Tuesday, June 19, 2012

Sudden departure for JCP's President (Target's former CMO)

Well that was fast!  Just 8 months after hiring Target's former CMO, JCP is cutting him looseIn a terse statement issued late Monday, JCP gave no reason for the abrupt departure of Michael Francis, a top Target executive brought in last October to help redefine the store's brand.. As president, Francis was responsible for the marketing of a controversial new pricing plan that aimed to get rid of hundreds of sales events. He also oversaw merchandising and product development.

JCP has stated that their CEO, Ron Johnson, will assume direct responsibility and oversight of the company's marketing and merchandising functions. The surprise move comes as the department store chain is scrambling to reverse a sharp drop in customer counts and plummeting sales after JCP’s new pricing strategy – introduced on Feb. 1st – ended up turning off customers, who are accustomed to coupons and big markdowns.


Critifur said...

That is too bad, I like much of what he was doing in marketing, but I can see how he was going against the grain with his pricing plan. It was too far out of the comfort zone of consumers, and strangely confusing. I think he should have stuck with the visual updates but stayed with the usual pricing. I was also disappointed with the products in store, because the products were still the same, and I was never drawn to JCP products to begin with. So even though I wanted to support the new marketing strategy, including the hiring of Ellen and placing gay families in the catalog, I couldn't get past the actual merchandise.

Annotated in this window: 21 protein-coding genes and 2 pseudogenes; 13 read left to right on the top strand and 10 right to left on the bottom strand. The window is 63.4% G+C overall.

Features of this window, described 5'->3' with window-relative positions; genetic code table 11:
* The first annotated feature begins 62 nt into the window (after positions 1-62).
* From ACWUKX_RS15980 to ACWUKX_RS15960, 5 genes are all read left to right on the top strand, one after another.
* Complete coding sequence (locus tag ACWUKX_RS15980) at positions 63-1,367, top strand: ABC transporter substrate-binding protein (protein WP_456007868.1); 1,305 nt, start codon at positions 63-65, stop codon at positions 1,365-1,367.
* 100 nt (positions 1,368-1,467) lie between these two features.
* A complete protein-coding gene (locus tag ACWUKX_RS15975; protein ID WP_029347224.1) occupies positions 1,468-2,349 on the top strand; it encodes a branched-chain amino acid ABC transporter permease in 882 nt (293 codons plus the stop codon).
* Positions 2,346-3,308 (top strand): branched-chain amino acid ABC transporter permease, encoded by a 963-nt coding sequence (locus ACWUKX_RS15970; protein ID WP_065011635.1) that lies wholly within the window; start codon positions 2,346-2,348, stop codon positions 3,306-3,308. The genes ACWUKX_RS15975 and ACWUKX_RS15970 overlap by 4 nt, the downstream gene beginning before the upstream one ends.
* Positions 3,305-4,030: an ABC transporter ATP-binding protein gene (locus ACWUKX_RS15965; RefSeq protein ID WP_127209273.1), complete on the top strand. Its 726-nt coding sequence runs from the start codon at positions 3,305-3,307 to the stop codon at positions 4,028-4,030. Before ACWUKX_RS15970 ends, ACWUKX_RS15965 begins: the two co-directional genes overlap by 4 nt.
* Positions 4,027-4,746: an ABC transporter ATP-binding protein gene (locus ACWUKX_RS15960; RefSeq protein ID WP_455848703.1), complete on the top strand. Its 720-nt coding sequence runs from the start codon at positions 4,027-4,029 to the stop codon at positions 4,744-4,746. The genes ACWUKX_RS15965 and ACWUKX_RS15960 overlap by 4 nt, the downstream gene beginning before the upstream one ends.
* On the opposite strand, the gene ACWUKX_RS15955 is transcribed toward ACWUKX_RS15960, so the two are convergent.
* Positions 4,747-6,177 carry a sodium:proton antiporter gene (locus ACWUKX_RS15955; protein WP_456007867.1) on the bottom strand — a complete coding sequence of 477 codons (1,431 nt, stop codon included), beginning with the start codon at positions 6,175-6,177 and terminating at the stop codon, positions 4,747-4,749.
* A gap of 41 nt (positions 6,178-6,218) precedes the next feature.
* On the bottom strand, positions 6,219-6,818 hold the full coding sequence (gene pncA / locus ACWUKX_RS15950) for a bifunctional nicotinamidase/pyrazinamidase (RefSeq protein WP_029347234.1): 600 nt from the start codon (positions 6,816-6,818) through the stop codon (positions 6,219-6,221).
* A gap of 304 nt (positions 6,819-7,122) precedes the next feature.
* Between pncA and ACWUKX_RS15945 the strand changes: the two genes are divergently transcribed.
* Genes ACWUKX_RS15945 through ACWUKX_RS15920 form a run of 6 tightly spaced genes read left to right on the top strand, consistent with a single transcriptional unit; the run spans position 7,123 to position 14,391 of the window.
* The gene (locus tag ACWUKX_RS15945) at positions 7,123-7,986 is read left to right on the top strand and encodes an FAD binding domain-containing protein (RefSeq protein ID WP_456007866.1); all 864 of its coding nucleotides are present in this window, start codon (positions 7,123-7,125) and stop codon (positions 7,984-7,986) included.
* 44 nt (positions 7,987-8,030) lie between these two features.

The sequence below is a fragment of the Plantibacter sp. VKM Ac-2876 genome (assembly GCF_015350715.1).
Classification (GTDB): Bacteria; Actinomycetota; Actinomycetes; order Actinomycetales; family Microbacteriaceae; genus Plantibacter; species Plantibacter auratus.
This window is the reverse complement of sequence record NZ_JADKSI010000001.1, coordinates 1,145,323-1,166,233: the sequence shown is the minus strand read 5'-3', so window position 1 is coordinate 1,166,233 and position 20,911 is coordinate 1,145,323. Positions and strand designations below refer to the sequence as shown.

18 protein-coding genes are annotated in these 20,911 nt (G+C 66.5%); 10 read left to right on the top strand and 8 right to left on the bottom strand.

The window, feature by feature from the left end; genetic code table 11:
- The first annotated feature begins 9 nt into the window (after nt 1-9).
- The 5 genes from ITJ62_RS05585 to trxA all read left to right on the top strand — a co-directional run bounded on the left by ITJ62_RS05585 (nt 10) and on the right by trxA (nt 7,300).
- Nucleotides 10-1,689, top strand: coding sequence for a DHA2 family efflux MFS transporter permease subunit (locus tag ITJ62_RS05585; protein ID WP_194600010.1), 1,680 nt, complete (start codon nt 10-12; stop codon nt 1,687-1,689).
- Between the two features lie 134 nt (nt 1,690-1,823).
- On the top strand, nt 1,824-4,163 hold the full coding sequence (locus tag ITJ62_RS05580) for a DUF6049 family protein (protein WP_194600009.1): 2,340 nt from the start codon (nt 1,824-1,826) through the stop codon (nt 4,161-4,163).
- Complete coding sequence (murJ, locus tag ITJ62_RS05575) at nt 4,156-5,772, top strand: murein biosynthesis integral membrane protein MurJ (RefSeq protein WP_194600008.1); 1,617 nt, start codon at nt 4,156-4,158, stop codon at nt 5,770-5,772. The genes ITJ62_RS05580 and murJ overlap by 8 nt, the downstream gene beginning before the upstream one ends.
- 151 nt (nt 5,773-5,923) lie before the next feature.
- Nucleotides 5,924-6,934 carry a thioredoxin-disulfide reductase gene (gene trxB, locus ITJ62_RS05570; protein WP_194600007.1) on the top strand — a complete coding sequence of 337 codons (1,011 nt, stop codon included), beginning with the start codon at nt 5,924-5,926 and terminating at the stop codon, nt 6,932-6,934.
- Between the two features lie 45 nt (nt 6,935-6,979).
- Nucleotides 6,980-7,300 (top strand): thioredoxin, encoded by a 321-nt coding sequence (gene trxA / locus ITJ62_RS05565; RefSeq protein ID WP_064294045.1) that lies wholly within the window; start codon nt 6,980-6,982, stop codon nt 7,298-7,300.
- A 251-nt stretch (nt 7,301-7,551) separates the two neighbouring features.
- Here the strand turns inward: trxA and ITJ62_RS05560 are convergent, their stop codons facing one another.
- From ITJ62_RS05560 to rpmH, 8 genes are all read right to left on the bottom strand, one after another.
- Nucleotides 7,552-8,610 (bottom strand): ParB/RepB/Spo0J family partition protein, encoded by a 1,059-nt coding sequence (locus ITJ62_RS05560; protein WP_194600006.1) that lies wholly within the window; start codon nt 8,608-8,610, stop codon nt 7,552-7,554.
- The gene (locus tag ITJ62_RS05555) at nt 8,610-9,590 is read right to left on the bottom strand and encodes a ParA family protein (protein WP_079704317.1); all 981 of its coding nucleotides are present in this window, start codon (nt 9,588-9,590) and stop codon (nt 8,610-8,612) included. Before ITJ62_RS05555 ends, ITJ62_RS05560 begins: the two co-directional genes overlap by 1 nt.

Target Addict said...

Critifur, I agree. I rarely visit JCP, but when I did I found that their "non-sale" strategy didn't really change the way merchandise was arranged on the floor. Case in point: one of the only labels I like there is MNG, and in the womens dept. they still had a "full priced" MNG clothing section and then off to the side they had racks of "best price" (meaning on sale) MNG items. In other words, they still had "clearance racks", even if they weren't willing to call it that.